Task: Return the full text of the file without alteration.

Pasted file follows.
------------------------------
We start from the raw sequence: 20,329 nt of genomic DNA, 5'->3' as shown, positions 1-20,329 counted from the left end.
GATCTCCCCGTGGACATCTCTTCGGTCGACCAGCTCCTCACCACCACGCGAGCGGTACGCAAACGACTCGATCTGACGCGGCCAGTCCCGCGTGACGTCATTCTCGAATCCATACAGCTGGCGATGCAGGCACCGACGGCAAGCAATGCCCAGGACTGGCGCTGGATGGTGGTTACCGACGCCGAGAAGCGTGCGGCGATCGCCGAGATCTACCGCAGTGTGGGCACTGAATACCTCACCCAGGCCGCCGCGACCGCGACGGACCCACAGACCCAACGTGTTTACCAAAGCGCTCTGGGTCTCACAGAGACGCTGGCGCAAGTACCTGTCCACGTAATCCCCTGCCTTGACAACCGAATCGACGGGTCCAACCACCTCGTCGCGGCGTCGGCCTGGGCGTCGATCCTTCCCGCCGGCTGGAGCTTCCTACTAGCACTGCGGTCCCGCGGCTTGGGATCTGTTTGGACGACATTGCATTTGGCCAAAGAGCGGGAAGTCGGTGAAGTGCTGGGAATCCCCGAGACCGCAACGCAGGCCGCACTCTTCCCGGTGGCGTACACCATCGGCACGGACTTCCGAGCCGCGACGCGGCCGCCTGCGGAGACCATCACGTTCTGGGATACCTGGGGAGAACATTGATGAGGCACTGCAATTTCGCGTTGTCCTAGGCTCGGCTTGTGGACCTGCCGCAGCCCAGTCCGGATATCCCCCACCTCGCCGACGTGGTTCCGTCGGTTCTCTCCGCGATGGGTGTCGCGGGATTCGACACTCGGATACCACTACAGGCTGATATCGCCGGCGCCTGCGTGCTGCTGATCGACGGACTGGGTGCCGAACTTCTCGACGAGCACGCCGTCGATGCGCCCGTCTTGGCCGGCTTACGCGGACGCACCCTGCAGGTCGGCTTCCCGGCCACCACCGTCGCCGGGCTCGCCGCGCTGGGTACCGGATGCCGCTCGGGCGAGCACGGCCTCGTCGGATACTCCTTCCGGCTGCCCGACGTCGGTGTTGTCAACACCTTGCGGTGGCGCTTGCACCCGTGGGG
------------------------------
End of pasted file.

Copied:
We start from the raw sequence: 20,329 nt of genomic DNA, 5'->3' as shown, positions 1-20,329 counted from the left end.
GATCTCCCCGTGGACATCTCTTCGGTCGACCAGCTCCTCACCACCACGCGAGCGGTACGCAAACGACTCGATCTGACGCGGCCAGTCCCGCGTGACGTCATTCTCGAATCCATACAGCTGGCGATGCAGGCACCGACGGCAAGCAATGCCCAGGACTGGCGCTGGATGGTGGTTACCGACGCCGAGAAGCGTGCGGCGATCGCCGAGATCTACCGCAGTGTGGGCACTGAATACCTCACCCAGGCCGCCGCGACCGCGACGGACCCACAGACCCAACGTGTTTACCAAAGCGCTCTGGGTCTCACAGAGACGCTGGCGCAAGTACCTGTCCACGTAATCCCCTGCCTTGACAACCGAATCGACGGGTCCAACCACCTCGTCGCGGCGTCGGCCTGGGCGTCGATCCTTCCCGCCGGCTGGAGCTTCCTACTAGCACTGCGGTCCCGCGGCTTGGGATCTGTTTGGACGACATTGCATTTGGCCAAAGAGCGGGAAGTCGGTGAAGTGCTGGGAATCCCCGAGACCGCAACGCAGGCCGCACTCTTCCCGGTGGCGTACACCATCGGCACGGACTTCCGAGCCGCGACGCGGCCGCCTGCGGAGACCATCACGTTCTGGGATACCTGGGGAGAACATTGATGAGGCACTGCAATTTCGCGTTGTCCTAGGCTCGGCTTGTGGACCTGCCGCAGCCCAGTCCGGATATCCCCCACCTCGCCGACGTGGTTCCGTCGGTTCTCTCCGCGATGGGTGTCGCGGGATTCGACACTCGGATACCACTACAGGCTGATATCGCCGGCGCCTGCGTGCTGCTGATCGACGGACTGGGTGCCGAACTTCTCGACGAGCACGCCGTCGATGCGCCCGTCTTGGCCGGCTTACGCGGACGCACCCTGCAGGTCGGCTTCCCGGCCACCACCGTCGCCGGGCTCGCCGCGCTGGGTACCGGATGCCGCTCGGGCGAGCACGGCCTCGTCGGATACTCCTTCCGGCTGCCCGACGTCGGTGTTGTCAACACCTTGCGGTGGCGCTTGCACCCGTGGGG